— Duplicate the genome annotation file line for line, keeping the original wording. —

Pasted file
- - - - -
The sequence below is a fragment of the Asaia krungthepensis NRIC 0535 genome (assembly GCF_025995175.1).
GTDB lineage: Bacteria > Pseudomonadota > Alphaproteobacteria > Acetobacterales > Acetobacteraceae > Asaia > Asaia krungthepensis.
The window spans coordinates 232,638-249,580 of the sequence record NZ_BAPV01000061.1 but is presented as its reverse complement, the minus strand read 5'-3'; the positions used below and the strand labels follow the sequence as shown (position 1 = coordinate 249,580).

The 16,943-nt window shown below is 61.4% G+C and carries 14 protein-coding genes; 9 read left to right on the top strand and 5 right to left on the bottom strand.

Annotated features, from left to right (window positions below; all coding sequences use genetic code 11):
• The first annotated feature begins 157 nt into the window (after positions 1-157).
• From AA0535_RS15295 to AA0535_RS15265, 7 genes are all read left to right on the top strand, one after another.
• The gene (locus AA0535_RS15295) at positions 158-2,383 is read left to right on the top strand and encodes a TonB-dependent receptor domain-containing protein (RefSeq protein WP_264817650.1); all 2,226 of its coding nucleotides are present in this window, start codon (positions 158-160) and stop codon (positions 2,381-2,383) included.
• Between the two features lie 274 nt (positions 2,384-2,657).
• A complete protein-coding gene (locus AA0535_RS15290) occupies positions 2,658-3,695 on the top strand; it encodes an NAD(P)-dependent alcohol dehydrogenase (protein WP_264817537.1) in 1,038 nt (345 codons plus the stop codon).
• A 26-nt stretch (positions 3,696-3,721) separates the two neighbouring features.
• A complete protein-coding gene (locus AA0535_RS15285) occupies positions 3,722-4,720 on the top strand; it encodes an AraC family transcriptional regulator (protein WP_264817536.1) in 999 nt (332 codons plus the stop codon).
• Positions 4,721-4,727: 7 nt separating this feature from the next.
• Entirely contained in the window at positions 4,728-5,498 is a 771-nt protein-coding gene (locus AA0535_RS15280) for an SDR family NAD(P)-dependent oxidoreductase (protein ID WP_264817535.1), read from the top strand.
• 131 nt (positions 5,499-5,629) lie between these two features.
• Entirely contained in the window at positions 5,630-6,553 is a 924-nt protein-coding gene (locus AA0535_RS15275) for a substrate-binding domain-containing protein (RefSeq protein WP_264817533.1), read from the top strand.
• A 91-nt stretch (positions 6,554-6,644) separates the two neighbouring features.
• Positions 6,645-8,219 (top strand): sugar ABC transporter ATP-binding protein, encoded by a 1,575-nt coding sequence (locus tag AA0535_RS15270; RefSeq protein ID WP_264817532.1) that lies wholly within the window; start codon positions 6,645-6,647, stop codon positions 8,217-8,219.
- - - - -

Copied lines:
The sequence below is a fragment of the Asaia krungthepensis NRIC 0535 genome (assembly GCF_025995175.1).
GTDB lineage: Bacteria > Pseudomonadota > Alphaproteobacteria > Acetobacterales > Acetobacteraceae > Asaia > Asaia krungthepensis.
The window spans coordinates 232,638-249,580 of the sequence record NZ_BAPV01000061.1 but is presented as its reverse complement, the minus strand read 5'-3'; the positions used below and the strand labels follow the sequence as shown (position 1 = coordinate 249,580).

The 16,943-nt window shown below is 61.4% G+C and carries 14 protein-coding genes; 9 read left to right on the top strand and 5 right to left on the bottom strand.

Annotated features, from left to right (window positions below; all coding sequences use genetic code 11):
• The first annotated feature begins 157 nt into the window (after positions 1-157).
• From AA0535_RS15295 to AA0535_RS15265, 7 genes are all read left to right on the top strand, one after another.
• The gene (locus AA0535_RS15295) at positions 158-2,383 is read left to right on the top strand and encodes a TonB-dependent receptor domain-containing protein (RefSeq protein WP_264817650.1); all 2,226 of its coding nucleotides are present in this window, start codon (positions 158-160) and stop codon (positions 2,381-2,383) included.
• Between the two features lie 274 nt (positions 2,384-2,657).
• A complete protein-coding gene (locus AA0535_RS15290) occupies positions 2,658-3,695 on the top strand; it encodes an NAD(P)-dependent alcohol dehydrogenase (protein WP_264817537.1) in 1,038 nt (345 codons plus the stop codon).
• A 26-nt stretch (positions 3,696-3,721) separates the two neighbouring features.
• A complete protein-coding gene (locus AA0535_RS15285) occupies positions 3,722-4,720 on the top strand; it encodes an AraC family transcriptional regulator (protein WP_264817536.1) in 999 nt (332 codons plus the stop codon).
• Positions 4,721-4,727: 7 nt separating this feature from the next.
• Entirely contained in the window at positions 4,728-5,498 is a 771-nt protein-coding gene (locus AA0535_RS15280) for an SDR family NAD(P)-dependent oxidoreductase (protein ID WP_264817535.1), read from the top strand.
• 131 nt (positions 5,499-5,629) lie between these two features.
• Entirely contained in the window at positions 5,630-6,553 is a 924-nt protein-coding gene (locus AA0535_RS15275) for a substrate-binding domain-containing protein (RefSeq protein WP_264817533.1), read from the top strand.
• A 91-nt stretch (positions 6,554-6,644) separates the two neighbouring features.
• Positions 6,645-8,219 (top strand): sugar ABC transporter ATP-binding protein, encoded by a 1,575-nt coding sequence (locus tag AA0535_RS15270; RefSeq protein ID WP_264817532.1) that lies wholly within the window; start codon positions 6,645-6,647, stop codon positions 8,217-8,219.